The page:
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The True Competition of Marketing Translators

Marketing Translators : Our True Competition and the Importance of Perceived Value

When you work as a freelance translator and you are targeting companies directly, you obviously are on the market with many other players. Competition can come from other freelancers or translation agencies, big and small. But when you work as a marketing translator, and you work with creative content, your real competition is not who you think it is.

After a few years of interactions with potential direct clients, I realized that the true (and indirect) competition of marketing translators is internal: it lies in the employees who work in Marketing and Communications departments. Why is that? Somehow marketing translation is not perceived the same way as technical, scientific, legal or medical translation. In other words, people think they can do as well as a marketing translator, while they would hire a legal/medical translator in a heartbeat if they needed one.

In small size companies, there is no dedicated translation department and the Marketing and Communications department often has to deal with the translation of a website or brochure. If some employees speak several languages, they can be tasked with the translation of marketing texts.

I have often been told over the phone or in professional tradeshows I attended that a company did not need marketing translation services because “you know, our CEO, marketing employee, etc… already speaks French” (the CEO answer is a true story and I still wonder when the director of a hotel has time to translate his or her own website). While professional translators all know that one should always translate into his or her native language, this rule is not necessarily applied in real life by real companies.

If we forget about those companies asking non-natives to translate into a foreign language, we still have to deal with a huge proportion of people who do not think it is worth it to hire a professional marketing translator instead of their own employees.

I strongly feel the perceived added value of marketing translation is lower than more “technical” translations. So what do small companies have to gain from hiring a professional marketing translator instead of asking their employees to do it for free?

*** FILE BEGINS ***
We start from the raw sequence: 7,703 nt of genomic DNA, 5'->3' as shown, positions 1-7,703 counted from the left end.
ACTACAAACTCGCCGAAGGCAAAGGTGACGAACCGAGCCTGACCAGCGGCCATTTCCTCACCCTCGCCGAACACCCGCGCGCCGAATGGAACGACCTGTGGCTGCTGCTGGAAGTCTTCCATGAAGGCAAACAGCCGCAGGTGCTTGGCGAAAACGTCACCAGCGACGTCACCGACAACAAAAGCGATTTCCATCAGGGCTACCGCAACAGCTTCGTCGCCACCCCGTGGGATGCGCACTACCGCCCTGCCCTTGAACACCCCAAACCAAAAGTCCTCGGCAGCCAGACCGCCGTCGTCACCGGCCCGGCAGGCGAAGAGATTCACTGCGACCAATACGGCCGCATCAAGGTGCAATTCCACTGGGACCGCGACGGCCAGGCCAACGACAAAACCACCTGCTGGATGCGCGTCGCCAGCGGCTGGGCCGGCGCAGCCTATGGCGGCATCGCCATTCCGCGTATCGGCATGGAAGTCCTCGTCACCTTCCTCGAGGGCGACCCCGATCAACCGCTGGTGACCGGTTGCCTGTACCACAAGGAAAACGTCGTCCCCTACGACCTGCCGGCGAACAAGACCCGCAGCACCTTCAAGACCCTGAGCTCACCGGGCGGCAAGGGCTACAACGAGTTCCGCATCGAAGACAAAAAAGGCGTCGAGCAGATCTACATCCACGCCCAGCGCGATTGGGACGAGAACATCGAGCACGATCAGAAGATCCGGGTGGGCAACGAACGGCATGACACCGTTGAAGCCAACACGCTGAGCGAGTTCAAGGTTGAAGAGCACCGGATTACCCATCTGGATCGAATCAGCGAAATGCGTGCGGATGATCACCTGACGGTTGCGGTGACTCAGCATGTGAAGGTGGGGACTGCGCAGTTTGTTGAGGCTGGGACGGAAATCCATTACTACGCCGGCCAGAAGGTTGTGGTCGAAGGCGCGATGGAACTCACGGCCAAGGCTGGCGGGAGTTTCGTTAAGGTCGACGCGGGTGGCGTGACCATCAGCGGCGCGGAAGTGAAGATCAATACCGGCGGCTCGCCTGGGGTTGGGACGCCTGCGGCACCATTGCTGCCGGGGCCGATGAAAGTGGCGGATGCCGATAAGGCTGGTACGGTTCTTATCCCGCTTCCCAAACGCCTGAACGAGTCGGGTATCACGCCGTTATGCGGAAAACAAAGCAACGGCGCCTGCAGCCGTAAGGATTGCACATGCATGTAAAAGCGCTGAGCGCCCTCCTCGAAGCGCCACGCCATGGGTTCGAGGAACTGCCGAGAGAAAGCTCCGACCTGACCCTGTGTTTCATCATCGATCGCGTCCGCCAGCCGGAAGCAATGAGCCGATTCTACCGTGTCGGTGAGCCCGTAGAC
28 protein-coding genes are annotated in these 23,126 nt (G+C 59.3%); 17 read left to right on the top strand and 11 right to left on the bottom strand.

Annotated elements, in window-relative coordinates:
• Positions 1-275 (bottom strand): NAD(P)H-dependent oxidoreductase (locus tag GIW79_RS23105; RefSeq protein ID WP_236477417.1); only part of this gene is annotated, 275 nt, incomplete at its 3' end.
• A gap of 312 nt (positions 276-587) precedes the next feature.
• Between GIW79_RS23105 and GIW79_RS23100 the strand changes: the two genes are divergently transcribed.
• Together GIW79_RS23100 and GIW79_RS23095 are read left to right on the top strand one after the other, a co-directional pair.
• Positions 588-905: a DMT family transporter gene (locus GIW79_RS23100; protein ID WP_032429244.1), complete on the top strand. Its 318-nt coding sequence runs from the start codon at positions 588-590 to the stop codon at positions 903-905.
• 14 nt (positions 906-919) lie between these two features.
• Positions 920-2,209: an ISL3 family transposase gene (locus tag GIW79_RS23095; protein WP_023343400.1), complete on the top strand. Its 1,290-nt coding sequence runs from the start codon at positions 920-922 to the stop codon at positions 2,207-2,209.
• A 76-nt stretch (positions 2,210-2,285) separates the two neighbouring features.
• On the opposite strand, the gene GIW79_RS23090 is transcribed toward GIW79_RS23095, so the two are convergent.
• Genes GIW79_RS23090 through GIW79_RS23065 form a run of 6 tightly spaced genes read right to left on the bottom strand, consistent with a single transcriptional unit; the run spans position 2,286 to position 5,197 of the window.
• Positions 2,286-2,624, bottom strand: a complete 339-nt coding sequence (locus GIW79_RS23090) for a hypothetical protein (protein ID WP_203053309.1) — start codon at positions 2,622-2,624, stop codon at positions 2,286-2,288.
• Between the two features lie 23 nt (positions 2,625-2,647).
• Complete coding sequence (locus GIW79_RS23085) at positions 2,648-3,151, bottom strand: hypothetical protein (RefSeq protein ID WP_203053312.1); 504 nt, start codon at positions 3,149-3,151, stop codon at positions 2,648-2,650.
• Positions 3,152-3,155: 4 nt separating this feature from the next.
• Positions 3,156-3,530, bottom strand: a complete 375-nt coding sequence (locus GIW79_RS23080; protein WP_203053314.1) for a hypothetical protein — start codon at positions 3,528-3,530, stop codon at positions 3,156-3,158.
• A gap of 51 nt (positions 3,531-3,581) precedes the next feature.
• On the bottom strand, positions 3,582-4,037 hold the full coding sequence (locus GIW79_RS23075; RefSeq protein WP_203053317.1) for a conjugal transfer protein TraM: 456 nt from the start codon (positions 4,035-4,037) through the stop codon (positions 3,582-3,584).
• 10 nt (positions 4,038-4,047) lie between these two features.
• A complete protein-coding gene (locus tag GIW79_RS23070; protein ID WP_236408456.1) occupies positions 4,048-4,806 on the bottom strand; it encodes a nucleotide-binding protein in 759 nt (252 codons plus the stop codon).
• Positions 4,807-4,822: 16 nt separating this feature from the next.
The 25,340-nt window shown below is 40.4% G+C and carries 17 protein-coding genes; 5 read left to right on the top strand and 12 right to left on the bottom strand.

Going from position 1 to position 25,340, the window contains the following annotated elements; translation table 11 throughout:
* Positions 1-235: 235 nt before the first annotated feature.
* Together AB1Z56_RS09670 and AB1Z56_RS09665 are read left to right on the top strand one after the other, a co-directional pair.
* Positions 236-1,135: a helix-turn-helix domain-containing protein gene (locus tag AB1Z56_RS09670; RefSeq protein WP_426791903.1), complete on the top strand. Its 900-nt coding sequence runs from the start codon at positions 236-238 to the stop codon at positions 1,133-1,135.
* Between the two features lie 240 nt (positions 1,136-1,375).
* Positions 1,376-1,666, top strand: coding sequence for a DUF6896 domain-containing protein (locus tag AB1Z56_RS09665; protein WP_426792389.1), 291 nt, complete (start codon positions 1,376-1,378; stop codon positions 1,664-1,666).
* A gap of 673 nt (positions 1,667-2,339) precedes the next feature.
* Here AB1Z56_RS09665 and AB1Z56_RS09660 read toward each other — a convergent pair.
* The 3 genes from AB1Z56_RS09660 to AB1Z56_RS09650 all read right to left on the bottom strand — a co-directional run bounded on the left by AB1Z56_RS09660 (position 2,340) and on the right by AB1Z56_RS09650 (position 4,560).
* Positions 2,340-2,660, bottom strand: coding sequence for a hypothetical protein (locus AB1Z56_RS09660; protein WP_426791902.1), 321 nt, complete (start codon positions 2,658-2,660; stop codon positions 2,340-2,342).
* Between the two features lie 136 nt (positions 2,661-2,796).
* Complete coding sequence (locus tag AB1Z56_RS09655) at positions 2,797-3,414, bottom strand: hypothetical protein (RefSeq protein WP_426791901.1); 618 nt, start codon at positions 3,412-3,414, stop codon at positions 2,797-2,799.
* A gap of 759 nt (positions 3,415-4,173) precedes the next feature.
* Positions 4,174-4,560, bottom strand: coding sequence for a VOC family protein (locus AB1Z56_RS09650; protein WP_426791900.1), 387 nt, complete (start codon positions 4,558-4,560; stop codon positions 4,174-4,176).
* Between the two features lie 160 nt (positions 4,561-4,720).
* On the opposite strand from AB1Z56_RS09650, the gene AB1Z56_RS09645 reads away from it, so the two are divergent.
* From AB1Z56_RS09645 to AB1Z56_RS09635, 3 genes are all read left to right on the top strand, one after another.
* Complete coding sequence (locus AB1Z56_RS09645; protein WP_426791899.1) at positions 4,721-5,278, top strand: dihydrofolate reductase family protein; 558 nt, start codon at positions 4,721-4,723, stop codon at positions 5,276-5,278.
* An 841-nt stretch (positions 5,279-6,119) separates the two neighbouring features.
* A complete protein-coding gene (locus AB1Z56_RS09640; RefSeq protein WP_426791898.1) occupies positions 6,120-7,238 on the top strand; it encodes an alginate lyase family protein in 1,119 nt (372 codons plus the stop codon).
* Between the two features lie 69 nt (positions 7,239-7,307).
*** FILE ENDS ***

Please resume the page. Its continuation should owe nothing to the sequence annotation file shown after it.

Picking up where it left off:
• Time: Think about it, when an employee works on a translation, he/she is not working on his/her other tasks and will likely spend more time on a translation than a professional translator would. Would you ask a marketing employee to work on the website development instead of hiring an external developer? No? So why do it when it comes to translation?
  • Quality/Credibility: Sure, an employee knows the interal lingo of a company better than an outsider but it’s not because marketing is a creative field that requires writing skills that an employee can translate well. Using a professional translator even periodically can increase overall quality of content while maintaining consistency if the translator works with the Marketing employees on creating glossaries.
  • Money: While the initial cost of a professional translator might seem like an unnecessary expense, it should be considered as an investment. When companies decide to have any type of content translated, they should think RFT: do it Right the First Time.

If we want to be able to work with direct clients, we marketing translators need to prove our added value to our prospects, not compared to other freelancers or translation agencies, but first compared to the cheapest solution of using internal resources.

 

Photo credit: Pexels.com and StartupStockPhotos.com



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